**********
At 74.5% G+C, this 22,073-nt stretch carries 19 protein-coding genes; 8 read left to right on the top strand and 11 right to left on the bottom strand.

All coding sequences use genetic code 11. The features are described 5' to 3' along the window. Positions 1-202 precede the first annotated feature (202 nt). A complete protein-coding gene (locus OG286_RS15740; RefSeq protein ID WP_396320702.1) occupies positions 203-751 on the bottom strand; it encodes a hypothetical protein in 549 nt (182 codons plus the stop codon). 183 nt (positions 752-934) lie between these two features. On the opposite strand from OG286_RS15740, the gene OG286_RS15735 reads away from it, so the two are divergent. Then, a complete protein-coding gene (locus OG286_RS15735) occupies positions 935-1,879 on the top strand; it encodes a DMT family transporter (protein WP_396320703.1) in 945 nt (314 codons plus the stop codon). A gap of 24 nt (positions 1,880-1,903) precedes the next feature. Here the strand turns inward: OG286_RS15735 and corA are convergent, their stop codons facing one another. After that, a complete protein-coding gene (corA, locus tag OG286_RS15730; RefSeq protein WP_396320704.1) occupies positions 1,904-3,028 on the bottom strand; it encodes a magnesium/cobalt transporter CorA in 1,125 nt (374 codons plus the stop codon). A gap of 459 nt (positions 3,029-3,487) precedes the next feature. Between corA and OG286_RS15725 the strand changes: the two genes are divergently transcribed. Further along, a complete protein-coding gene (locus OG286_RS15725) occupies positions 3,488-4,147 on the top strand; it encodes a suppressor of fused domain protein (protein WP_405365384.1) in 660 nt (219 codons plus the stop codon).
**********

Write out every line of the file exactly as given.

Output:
At 74.5% G+C, this 22,073-nt stretch carries 19 protein-coding genes; 8 read left to right on the top strand and 11 right to left on the bottom strand.

All coding sequences use genetic code 11. The features are described 5' to 3' along the window. Positions 1-202 precede the first annotated feature (202 nt). A complete protein-coding gene (locus OG286_RS15740; RefSeq protein ID WP_396320702.1) occupies positions 203-751 on the bottom strand; it encodes a hypothetical protein in 549 nt (182 codons plus the stop codon). 183 nt (positions 752-934) lie between these two features. On the opposite strand from OG286_RS15740, the gene OG286_RS15735 reads away from it, so the two are divergent. Then, a complete protein-coding gene (locus OG286_RS15735) occupies positions 935-1,879 on the top strand; it encodes a DMT family transporter (protein WP_396320703.1) in 945 nt (314 codons plus the stop codon). A gap of 24 nt (positions 1,880-1,903) precedes the next feature. Here the strand turns inward: OG286_RS15735 and corA are convergent, their stop codons facing one another. After that, a complete protein-coding gene (corA, locus tag OG286_RS15730; RefSeq protein WP_396320704.1) occupies positions 1,904-3,028 on the bottom strand; it encodes a magnesium/cobalt transporter CorA in 1,125 nt (374 codons plus the stop codon). A gap of 459 nt (positions 3,029-3,487) precedes the next feature. Between corA and OG286_RS15725 the strand changes: the two genes are divergently transcribed. Further along, a complete protein-coding gene (locus OG286_RS15725) occupies positions 3,488-4,147 on the top strand; it encodes a suppressor of fused domain protein (protein WP_405365384.1) in 660 nt (219 codons plus the stop codon).